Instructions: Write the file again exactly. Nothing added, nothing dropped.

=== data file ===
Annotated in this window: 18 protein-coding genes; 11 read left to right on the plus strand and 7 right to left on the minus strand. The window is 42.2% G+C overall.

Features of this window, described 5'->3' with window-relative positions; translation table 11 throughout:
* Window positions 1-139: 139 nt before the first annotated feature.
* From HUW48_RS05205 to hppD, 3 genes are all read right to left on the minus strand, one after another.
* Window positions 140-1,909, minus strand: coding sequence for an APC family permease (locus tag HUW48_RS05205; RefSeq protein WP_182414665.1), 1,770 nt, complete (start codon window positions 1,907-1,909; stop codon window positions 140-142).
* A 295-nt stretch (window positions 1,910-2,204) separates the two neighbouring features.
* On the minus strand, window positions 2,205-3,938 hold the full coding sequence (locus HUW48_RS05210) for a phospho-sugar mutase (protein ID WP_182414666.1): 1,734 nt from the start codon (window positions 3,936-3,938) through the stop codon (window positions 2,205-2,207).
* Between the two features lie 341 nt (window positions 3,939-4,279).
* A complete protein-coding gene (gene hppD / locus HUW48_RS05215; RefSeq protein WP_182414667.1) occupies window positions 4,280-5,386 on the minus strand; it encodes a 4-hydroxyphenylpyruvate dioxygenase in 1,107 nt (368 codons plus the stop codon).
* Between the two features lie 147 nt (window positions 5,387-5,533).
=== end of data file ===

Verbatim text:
Annotated in this window: 18 protein-coding genes; 11 read left to right on the plus strand and 7 right to left on the minus strand. The window is 42.2% G+C overall.

Features of this window, described 5'->3' with window-relative positions; translation table 11 throughout:
* Window positions 1-139: 139 nt before the first annotated feature.
* From HUW48_RS05205 to hppD, 3 genes are all read right to left on the minus strand, one after another.
* Window positions 140-1,909, minus strand: coding sequence for an APC family permease (locus tag HUW48_RS05205; RefSeq protein WP_182414665.1), 1,770 nt, complete (start codon window positions 1,907-1,909; stop codon window positions 140-142).
* A 295-nt stretch (window positions 1,910-2,204) separates the two neighbouring features.
* On the minus strand, window positions 2,205-3,938 hold the full coding sequence (locus HUW48_RS05210) for a phospho-sugar mutase (protein ID WP_182414666.1): 1,734 nt from the start codon (window positions 3,936-3,938) through the stop codon (window positions 2,205-2,207).
* Between the two features lie 341 nt (window positions 3,939-4,279).
* A complete protein-coding gene (gene hppD / locus HUW48_RS05215; RefSeq protein WP_182414667.1) occupies window positions 4,280-5,386 on the minus strand; it encodes a 4-hydroxyphenylpyruvate dioxygenase in 1,107 nt (368 codons plus the stop codon).
* Between the two features lie 147 nt (window positions 5,387-5,533).